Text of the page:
|Position:||Guard / Defensive End / Tight End|
|Date of birth:||September 3, 1923|
|Place of birth:||Bradshaw, Texas|
|Date of death:||July 28, 2014(aged 90)|
|Place of death:||Palos Heights, Illinois|
|Height:||6 ft 1 in (1.85 m)|
|Weight:||206 lb (93 kg)|
|High school:||Tuscola (TX) Jim Ned|
|Career highlights and awards|
|Career NFL statistics|
|Player stats at PFR|
Edward Alexander Sprinkle (September 3, 1923 – July 28, 2014) was an American football player. He was known to many as "The Meanest Man in Pro Football" and was nicknamed "The Claw." He played for 12 seasons with the Chicago Bears of the National Football League and is credited with calling attention to the NFL's defensive players. Bears coach George Halas referred to Sprinkle as "the greatest pass-rusher I've ever seen" and "a rough, tough ballplayer, but not a dirty one." At first he played on both defense and offense. He caught 32 passes for 451 yards and seven touchdowns during his career. His ability to rush opposing quarterbacks, however, soon made him a defensive specialist Earning 4 Pro Bowls. While accused of "dirty play" and unsportsman-like conduct during his career, Sprinkle claimed that his aggressive play was similar to that found all over the NFL throughout the 1950s. According to Sprinkle, "We were meaner in the 1950s because there were fewer positions and we fought harder for them. It was a different era."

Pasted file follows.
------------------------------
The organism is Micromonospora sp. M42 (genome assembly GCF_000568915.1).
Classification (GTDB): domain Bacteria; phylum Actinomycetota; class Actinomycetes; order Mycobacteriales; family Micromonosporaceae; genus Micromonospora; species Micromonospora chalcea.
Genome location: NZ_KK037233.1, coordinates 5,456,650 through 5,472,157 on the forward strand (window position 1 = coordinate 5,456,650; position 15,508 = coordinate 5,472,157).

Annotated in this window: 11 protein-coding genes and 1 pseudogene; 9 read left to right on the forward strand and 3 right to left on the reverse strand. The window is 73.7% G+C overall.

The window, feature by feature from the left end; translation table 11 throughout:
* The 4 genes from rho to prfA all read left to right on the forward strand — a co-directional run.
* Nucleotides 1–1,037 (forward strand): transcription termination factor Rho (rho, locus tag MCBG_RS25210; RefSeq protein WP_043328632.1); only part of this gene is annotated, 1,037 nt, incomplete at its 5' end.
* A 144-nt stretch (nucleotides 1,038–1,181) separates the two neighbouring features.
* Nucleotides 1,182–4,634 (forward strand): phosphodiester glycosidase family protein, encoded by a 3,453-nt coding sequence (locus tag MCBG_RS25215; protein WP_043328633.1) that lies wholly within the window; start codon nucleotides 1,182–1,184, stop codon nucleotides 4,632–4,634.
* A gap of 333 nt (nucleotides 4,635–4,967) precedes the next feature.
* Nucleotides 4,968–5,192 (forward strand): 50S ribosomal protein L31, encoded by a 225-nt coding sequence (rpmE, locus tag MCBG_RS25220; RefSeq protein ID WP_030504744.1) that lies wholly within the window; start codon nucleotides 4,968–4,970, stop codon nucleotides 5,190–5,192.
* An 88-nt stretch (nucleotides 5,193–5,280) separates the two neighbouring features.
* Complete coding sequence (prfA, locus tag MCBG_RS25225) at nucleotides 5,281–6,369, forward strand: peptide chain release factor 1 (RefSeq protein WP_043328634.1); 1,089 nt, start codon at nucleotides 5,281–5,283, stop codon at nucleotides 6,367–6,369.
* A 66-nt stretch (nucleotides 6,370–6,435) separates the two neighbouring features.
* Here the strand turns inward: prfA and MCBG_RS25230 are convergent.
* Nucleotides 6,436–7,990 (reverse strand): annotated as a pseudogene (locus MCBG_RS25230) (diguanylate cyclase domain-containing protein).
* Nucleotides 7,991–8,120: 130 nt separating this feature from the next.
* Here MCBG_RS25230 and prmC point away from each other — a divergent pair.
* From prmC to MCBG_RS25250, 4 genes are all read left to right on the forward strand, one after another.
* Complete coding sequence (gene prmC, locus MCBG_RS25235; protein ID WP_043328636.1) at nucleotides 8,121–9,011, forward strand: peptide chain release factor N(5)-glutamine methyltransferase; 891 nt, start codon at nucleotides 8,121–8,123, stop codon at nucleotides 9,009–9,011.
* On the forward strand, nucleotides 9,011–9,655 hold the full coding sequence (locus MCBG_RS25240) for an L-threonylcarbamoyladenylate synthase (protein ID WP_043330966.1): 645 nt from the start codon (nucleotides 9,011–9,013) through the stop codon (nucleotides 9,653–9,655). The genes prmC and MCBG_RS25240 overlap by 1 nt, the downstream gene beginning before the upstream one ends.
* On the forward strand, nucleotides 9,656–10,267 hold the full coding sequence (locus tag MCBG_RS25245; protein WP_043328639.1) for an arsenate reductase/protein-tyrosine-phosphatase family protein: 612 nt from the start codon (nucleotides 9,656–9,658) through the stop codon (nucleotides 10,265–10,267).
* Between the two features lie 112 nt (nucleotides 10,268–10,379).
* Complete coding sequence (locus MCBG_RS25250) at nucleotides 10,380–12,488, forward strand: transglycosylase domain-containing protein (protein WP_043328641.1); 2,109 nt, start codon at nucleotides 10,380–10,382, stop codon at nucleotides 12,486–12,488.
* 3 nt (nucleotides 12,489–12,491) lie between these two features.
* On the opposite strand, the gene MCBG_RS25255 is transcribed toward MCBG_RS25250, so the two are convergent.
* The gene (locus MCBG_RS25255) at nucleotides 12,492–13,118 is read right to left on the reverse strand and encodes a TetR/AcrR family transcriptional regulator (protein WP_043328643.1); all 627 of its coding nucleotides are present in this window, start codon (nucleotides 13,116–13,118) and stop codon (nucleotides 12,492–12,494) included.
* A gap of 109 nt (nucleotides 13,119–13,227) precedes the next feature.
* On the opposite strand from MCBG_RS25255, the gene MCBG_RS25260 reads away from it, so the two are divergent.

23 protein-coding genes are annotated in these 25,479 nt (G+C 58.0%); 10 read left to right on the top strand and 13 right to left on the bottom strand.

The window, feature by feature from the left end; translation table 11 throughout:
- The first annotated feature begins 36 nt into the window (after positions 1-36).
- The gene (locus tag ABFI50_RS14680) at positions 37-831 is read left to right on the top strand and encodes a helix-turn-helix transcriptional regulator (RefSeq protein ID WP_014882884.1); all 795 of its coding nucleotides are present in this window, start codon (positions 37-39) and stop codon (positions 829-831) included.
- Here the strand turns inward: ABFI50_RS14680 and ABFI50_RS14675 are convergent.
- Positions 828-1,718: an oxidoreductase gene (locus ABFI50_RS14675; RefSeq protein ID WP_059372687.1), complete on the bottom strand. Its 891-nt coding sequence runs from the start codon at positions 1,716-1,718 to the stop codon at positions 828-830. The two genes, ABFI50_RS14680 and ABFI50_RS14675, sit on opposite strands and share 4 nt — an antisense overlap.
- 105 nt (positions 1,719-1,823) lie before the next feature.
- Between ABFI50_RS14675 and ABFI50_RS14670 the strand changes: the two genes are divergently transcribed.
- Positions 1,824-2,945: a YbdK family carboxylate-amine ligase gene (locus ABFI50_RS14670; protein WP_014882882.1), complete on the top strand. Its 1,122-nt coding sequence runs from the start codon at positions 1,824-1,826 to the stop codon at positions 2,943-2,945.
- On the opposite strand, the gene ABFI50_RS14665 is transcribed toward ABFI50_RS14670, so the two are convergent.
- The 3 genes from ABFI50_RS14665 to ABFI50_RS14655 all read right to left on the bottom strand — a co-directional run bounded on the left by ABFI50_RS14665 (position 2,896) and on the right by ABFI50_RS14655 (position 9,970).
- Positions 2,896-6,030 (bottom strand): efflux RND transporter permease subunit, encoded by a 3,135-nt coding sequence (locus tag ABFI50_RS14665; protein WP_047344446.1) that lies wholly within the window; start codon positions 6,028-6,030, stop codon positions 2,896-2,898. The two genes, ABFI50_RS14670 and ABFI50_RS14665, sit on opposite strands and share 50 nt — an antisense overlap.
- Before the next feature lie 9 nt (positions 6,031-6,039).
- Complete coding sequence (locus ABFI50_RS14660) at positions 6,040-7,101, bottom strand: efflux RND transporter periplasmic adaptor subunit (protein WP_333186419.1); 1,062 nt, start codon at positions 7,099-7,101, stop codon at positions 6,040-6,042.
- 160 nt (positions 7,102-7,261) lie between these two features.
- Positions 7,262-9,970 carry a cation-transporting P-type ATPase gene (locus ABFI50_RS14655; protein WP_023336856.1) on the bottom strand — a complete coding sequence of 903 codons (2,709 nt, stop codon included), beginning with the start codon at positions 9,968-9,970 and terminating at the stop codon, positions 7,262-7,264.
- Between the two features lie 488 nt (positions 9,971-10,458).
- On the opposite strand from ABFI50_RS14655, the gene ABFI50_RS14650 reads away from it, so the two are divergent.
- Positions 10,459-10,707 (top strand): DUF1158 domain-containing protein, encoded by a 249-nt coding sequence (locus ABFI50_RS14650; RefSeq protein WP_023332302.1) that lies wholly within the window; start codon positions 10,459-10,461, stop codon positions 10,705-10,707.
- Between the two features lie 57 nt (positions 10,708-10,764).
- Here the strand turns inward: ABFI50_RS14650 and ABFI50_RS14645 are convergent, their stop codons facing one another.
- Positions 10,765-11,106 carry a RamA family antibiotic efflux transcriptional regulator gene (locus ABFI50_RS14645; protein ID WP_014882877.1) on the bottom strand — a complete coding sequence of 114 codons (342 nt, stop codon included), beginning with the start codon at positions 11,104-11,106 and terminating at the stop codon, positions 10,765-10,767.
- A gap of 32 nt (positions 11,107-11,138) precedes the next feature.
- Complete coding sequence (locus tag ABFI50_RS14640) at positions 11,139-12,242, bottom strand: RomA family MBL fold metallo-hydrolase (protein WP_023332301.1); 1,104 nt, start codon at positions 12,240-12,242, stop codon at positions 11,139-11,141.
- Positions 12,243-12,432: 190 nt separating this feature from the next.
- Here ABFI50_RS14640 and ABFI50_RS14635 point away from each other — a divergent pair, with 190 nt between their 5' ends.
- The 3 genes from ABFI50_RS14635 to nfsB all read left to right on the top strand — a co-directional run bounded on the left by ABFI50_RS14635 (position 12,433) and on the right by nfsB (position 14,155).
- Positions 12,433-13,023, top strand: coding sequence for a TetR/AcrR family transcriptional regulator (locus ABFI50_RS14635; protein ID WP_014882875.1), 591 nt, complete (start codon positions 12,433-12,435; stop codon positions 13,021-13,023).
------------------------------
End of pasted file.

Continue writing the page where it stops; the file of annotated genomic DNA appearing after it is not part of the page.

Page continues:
Prior to his NFL career, Sprinkle won three letters in football and two in basketball and earned All-Border Conference while at Hardin-Simmons University in the early 1940s. He earned all-Eastern honors in 1943 while attending the United States Naval Academy. Following his pro career, Sprinkle entered business in the Chicago area. He died on July 28, 2014.
- Goldstein, Richard (August 1, 2014). "Ed Sprinkle, Defensive End Known for Violent Play, Dies at 90". nytimes.com. New York Times. Retrieved August 1, 2014.
- "Hall of Very Good Class of 2008". Retrieved November 23, 2016.
- "Ed Sprinkle" (PDF). Coffin Corner. Professional Football Researchers Association. 12 (1): 1–3. 1990.